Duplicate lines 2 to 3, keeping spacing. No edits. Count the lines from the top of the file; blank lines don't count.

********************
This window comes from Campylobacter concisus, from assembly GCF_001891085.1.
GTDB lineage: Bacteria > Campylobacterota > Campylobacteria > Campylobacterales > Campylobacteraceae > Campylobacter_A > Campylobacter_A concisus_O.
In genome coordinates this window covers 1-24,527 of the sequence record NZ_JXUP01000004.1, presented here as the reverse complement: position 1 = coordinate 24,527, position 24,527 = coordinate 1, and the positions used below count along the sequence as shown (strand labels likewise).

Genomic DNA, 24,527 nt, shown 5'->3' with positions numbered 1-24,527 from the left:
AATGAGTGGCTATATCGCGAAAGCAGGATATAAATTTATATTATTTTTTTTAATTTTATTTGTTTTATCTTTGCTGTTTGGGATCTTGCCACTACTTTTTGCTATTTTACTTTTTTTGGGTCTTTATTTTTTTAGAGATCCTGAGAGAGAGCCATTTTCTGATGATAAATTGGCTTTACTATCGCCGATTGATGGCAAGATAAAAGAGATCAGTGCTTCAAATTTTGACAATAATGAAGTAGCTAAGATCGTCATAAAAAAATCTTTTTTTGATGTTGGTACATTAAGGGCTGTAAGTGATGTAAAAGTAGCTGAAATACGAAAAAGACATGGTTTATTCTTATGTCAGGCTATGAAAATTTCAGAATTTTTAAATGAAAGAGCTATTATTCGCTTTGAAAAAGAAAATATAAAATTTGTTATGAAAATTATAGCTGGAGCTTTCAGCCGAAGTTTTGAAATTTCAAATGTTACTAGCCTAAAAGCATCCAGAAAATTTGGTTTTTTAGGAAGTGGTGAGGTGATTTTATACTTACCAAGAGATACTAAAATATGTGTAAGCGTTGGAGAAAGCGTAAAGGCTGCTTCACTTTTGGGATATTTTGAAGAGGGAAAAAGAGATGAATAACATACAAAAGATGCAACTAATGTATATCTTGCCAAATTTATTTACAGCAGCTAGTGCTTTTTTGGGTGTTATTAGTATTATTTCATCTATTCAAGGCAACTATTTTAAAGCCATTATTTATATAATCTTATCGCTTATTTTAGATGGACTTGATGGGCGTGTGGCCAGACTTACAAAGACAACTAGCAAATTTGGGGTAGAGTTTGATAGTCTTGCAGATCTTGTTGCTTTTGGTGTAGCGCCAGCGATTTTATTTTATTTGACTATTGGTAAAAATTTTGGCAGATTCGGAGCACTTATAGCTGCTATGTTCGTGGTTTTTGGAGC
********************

GTDB lineage: Bacteria > Campylobacterota > Campylobacteria > Campylobacterales > Campylobacteraceae > Campylobacter_A > Campylobacter_A concisus_O.
In genome coordinates this window covers 1-24,527 of the sequence record NZ_JXUP01000004.1, presented here as the reverse complement: position 1 = coordinate 24,527, position 24,527 = coordinate 1, and the positions used below count along the sequence as shown (strand labels likewise).